Ötzi²º - Life. Science. Fiction. Reality.

From March, 1 2011 to January, 13 2013

A special exhibition entitled "Ötzi²º - Life. Science. Fiction. Reality." at the South Tyrol Museum of Archaeology in Bolzano to celebrate Ötzi's, the glacier mummy, 20th birthday. The Museum presents also the new reconstruction of Ötzi.

The exhibition will focus on the latest scientific findings, but it will also include oddities and absurdities. The common thread that emerges from the exhibition is: What impact has Ötzi had on us?

The special exhibition occupies 1,200 m², the entire exhibition area of the museum building: four floors, each devoted to one of the topics life, science, fiction and reality, will illuminate the full range of his discovery, the circumstances of his life, the results of the research and the media reality and fictions that have grown up around him.

  • Life: Living in the Copper Age
  • Reality: 20 years of media events
  • Science: The latest research findings
  • Fiction: Curiosities surrounding Ötzi

Interactive stations as well as films, interviews and hands-on displays guarantee an educational experience that is both exciting and entertaining.

A new reconstruction of Ötzi based on anatomical 3D images of his skull will be presented. Two renowned experts from the Netherlands, Alfons and Adrie Kennis, who had already put a face on Neanderthal man, are currently working on the new reconstruction, which will draw on forensic findings as well as artistic inspiration. Ötzi's new face and physique will replace the previous public face of the Iceman.

A 2007 installation by the British artist Marilène Oliver plays with multilayers of the mummy. In "Ötzi: Frozen, Scanned and Plotted" (also called "Iceman") Oliver translated the CT scan of the body from the ice into scan plot points that she drilled into acrylic sheets layer for layer and fused together in a translucent block.

Media reports from the first hours, projected onto a spatial-graphical glacier landscape, whisk visitors from the mezzanine floor (Life) into the exciting, hectic time of the actual discovery. Interviews with people who were directly involved in the find give a living picture of the euphoria that surrounded Ötzi. The first days following the discovery and the related interpretations of the origin and age of the mummy are depicted in episodic fashion.

On the stairs, a graphic mobile accompanies visitors to the next floor with a selection of the over one hundred different names with which the mummy from the Tisenjoch was at first dubbed by the media.

The first floor (Reality) with the Iceman and the associated finds has been transformed into a snow and ice landscape for the special exhibition. The content was revised in the light of the latest scientific developments in order to underline the uniqueness of the objects and consciously to direct visitors' attention to the details of the individual finds. For the first time too, the costly and complex preservation technology used for the mummy and the finds will be shown. Visitors are actively involved: they can feel the coldness of the cold cell or examine the technology of the showcases.

The "Discovery Room" is an activity area dedicated to various materials, intended for experimentation and trying things out: who was capable of creating Ötzi's birchbark container? How can cords be made out of tree bast? What does it feel like to wear Ötzi's fur coat?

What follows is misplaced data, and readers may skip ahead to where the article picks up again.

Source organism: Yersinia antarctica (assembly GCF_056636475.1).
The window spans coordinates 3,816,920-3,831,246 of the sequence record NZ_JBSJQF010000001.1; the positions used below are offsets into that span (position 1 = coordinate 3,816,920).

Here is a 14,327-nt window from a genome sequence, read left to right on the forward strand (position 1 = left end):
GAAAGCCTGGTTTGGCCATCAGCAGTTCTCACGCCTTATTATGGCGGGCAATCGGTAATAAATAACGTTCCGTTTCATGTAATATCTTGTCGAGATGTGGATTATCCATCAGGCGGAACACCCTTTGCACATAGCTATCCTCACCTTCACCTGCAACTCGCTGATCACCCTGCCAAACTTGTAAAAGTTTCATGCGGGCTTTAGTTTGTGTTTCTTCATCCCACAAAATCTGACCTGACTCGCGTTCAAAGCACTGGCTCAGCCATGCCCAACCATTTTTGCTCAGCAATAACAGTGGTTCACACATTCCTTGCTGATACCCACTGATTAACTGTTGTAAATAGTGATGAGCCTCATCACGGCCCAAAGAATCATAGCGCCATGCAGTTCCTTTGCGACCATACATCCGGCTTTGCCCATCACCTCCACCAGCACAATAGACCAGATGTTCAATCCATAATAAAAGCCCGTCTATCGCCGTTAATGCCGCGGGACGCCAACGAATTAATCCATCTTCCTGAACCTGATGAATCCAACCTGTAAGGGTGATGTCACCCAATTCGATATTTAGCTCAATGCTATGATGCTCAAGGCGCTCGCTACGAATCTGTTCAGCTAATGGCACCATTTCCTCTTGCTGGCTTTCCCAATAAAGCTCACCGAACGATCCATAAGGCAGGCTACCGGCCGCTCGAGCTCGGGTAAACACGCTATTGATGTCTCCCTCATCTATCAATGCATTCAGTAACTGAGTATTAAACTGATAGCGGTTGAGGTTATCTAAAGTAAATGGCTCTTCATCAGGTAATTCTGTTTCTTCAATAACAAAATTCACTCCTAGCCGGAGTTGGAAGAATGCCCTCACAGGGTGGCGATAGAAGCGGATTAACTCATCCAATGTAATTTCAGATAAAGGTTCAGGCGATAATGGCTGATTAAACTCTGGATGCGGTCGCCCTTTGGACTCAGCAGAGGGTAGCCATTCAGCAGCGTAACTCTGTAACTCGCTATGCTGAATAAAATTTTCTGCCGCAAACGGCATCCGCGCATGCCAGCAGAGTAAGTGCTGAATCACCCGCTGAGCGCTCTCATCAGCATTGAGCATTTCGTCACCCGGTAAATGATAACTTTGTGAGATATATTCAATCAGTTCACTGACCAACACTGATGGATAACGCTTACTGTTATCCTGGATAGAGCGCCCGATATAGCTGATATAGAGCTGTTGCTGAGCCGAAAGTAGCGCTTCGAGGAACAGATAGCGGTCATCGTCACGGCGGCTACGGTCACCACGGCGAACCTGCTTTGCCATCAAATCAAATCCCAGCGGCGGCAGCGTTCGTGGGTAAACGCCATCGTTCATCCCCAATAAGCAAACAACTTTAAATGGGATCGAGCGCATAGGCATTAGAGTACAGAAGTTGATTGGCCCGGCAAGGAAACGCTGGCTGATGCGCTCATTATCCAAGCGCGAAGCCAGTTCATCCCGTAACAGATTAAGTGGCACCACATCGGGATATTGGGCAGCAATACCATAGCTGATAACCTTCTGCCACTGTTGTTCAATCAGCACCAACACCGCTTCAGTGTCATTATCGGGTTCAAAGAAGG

The habitat of the Alpine areas during the Copper Age comes alive on the second floor (Science) of the Museum of Archaeology and is supplemented by important finds from the Alpine region and a specially constructed Copper Age field. What did people cultivate in the Copper Age? How were fields worked? What was the Copper Age diet like? What did a Copper Age village look like?

Further into the exhibition, visitors can learn close-up about the methods and working processes of scientists and themselves carry out investigations into the mummy at an interactive multimedia station. A touchscreen opens up a virtual body of the mummy, allowing features that are of note from a medical perspective to be seen and studied. Microscopes also offer a view of Ötzi's bone structure, which allowed researchers to determine his age. Objects, devices and other items used during the investigations illustrate a wide range of scientific research methods.

The South Tyrolean photographer Brigitte Niedermair has travelled throughout Europe in search of Ötzi reconstructions created by museums. Her large-format photographs depict numerous Ötzi reconstructions in various contexts and interpretations. She calls the life-size men from the ice a "Tableau Vivant". This unusual comparison of five Ötzis provides an interesting view of the differing interpretations of historical material.

On the third floor (Fiction) the museum presents an insight into the archives of the University of Innsbruck and the Museum of Archaeology in Bozen/Bolzano and the numerous unusual - and often strange - letters, media reports, documents and books surrounding the finding of the Iceman. This offers a selection of the items sent to the scientists and the Museum over the last twenty years. As well as Ötzi's life in the Copper Age, people are also interested in his existence today. Who takes the decisions about him? How much is he worth? How did he end up in Bozen/Bolzano? The exhibition gives detailed information about many of these frequently asked questions.

An artistic interpretation of the numerous cinematic reconstruction attempts finally gives a humorous impression of how today's media people imagine the life of Ötzi.

And on 18 September 2011 and into the early morning hours of 19 September - the day that the man from the ice was discovered - there will be a major birthday celebration for Ötzi.